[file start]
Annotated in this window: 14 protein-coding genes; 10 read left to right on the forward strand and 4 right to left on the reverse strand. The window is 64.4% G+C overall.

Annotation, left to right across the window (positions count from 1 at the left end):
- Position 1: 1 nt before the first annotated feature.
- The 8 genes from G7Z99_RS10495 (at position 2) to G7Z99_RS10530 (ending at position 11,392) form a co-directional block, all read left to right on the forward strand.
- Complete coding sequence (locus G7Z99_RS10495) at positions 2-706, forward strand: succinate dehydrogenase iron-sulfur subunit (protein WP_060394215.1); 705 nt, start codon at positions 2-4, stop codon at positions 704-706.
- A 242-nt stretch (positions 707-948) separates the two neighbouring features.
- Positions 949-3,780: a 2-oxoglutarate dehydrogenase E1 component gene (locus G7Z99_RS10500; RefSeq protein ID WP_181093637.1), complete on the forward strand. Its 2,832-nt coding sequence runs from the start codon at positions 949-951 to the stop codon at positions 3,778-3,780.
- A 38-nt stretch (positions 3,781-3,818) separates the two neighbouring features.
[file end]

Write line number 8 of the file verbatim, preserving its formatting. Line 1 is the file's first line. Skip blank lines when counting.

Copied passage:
- A 38-nt stretch (positions 3,781-3,818) separates the two neighbouring features.